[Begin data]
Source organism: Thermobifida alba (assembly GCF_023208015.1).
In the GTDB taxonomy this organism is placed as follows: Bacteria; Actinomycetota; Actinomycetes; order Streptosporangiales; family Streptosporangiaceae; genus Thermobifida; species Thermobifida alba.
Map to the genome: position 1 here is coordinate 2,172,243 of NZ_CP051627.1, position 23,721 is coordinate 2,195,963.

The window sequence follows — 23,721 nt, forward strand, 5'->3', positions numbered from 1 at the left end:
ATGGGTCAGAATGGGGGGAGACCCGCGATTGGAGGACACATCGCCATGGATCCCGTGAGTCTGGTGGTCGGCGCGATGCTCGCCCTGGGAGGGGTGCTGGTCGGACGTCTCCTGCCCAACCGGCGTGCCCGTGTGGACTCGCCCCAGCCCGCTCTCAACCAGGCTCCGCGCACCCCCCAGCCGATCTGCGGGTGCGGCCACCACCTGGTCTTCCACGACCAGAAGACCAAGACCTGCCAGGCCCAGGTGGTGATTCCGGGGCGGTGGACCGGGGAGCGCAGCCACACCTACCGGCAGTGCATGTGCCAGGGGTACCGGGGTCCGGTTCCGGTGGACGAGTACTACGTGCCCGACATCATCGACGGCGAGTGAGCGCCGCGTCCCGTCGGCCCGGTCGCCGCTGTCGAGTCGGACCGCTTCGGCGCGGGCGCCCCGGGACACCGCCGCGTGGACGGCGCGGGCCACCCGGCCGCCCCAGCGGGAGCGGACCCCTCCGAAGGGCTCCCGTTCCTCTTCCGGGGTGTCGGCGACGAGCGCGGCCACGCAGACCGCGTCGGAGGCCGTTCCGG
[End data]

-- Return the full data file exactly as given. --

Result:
Source organism: Thermobifida alba (assembly GCF_023208015.1).
In the GTDB taxonomy this organism is placed as follows: Bacteria; Actinomycetota; Actinomycetes; order Streptosporangiales; family Streptosporangiaceae; genus Thermobifida; species Thermobifida alba.
Map to the genome: position 1 here is coordinate 2,172,243 of NZ_CP051627.1, position 23,721 is coordinate 2,195,963.

The window sequence follows — 23,721 nt, forward strand, 5'->3', positions numbered from 1 at the left end:
ATGGGTCAGAATGGGGGGAGACCCGCGATTGGAGGACACATCGCCATGGATCCCGTGAGTCTGGTGGTCGGCGCGATGCTCGCCCTGGGAGGGGTGCTGGTCGGACGTCTCCTGCCCAACCGGCGTGCCCGTGTGGACTCGCCCCAGCCCGCTCTCAACCAGGCTCCGCGCACCCCCCAGCCGATCTGCGGGTGCGGCCACCACCTGGTCTTCCACGACCAGAAGACCAAGACCTGCCAGGCCCAGGTGGTGATTCCGGGGCGGTGGACCGGGGAGCGCAGCCACACCTACCGGCAGTGCATGTGCCAGGGGTACCGGGGTCCGGTTCCGGTGGACGAGTACTACGTGCCCGACATCATCGACGGCGAGTGAGCGCCGCGTCCCGTCGGCCCGGTCGCCGCTGTCGAGTCGGACCGCTTCGGCGCGGGCGCCCCGGGACACCGCCGCGTGGACGGCGCGGGCCACCCGGCCGCCCCAGCGGGAGCGGACCCCTCCGAAGGGCTCCCGTTCCTCTTCCGGGGTGTCGGCGACGAGCGCGGCCACGCAGACCGCGTCGGAGGCCGTTCCGG